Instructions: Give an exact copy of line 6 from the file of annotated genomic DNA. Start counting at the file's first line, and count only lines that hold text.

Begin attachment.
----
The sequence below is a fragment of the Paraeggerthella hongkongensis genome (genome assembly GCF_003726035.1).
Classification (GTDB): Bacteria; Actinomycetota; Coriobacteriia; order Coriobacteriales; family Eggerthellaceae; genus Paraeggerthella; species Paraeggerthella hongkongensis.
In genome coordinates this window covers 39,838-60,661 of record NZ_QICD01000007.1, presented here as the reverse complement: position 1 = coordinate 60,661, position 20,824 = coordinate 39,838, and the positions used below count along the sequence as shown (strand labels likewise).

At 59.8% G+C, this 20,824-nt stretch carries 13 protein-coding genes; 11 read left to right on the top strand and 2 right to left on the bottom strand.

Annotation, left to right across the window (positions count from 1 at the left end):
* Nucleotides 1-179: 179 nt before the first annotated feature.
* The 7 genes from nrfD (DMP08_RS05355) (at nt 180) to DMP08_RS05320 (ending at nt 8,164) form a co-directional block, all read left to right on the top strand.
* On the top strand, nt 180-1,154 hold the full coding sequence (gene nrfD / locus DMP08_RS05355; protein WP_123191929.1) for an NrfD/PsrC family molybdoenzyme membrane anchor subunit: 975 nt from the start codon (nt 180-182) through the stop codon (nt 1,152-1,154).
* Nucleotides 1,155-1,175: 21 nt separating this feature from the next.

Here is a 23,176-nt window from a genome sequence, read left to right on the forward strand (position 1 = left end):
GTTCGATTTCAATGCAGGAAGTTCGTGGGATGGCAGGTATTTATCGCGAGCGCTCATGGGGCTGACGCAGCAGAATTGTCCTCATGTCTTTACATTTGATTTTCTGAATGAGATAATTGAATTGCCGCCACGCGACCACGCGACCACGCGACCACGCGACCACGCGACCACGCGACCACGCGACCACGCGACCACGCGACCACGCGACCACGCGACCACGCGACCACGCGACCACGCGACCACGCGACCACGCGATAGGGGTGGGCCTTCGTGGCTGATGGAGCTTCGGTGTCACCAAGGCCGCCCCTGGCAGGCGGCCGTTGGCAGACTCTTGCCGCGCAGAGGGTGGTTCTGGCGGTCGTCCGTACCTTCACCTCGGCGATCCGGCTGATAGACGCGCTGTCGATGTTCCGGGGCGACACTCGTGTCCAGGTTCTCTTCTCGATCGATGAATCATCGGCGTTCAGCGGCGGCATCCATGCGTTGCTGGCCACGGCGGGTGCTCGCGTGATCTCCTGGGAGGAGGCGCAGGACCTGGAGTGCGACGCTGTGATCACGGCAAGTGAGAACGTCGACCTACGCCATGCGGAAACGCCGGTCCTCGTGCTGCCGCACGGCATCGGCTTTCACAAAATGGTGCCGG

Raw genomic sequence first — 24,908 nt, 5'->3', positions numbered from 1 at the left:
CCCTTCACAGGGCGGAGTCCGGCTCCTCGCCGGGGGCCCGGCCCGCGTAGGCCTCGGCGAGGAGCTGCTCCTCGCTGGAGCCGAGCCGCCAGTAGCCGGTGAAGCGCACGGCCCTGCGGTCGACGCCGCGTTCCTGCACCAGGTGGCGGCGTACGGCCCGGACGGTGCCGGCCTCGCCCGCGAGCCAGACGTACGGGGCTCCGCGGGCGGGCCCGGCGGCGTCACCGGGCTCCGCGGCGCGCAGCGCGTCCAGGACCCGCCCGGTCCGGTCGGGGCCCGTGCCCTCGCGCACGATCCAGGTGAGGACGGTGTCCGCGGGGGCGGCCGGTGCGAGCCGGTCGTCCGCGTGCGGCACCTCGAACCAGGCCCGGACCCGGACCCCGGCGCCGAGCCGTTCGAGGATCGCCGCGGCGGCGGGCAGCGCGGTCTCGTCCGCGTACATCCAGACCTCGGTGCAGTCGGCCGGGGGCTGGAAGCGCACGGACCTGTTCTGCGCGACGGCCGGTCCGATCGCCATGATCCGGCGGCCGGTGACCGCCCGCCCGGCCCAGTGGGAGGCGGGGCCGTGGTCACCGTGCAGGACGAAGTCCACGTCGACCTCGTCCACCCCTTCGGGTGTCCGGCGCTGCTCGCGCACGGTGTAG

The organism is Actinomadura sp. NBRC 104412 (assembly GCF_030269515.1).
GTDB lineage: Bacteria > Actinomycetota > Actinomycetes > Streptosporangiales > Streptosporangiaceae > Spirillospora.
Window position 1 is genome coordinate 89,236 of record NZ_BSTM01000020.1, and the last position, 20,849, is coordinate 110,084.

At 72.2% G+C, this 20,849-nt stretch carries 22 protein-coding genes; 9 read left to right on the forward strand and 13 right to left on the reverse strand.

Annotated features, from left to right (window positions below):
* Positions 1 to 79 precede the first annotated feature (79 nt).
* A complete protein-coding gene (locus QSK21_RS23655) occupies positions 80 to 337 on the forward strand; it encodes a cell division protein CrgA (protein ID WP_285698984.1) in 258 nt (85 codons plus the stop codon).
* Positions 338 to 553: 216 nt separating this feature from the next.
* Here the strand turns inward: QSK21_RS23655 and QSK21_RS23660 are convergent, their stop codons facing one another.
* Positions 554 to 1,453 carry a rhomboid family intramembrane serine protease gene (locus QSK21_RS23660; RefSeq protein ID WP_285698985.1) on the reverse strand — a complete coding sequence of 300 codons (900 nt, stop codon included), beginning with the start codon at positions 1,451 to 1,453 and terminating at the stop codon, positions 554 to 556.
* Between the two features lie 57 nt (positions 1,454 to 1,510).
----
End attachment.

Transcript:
* Nucleotides 1-179: 179 nt before the first annotated feature.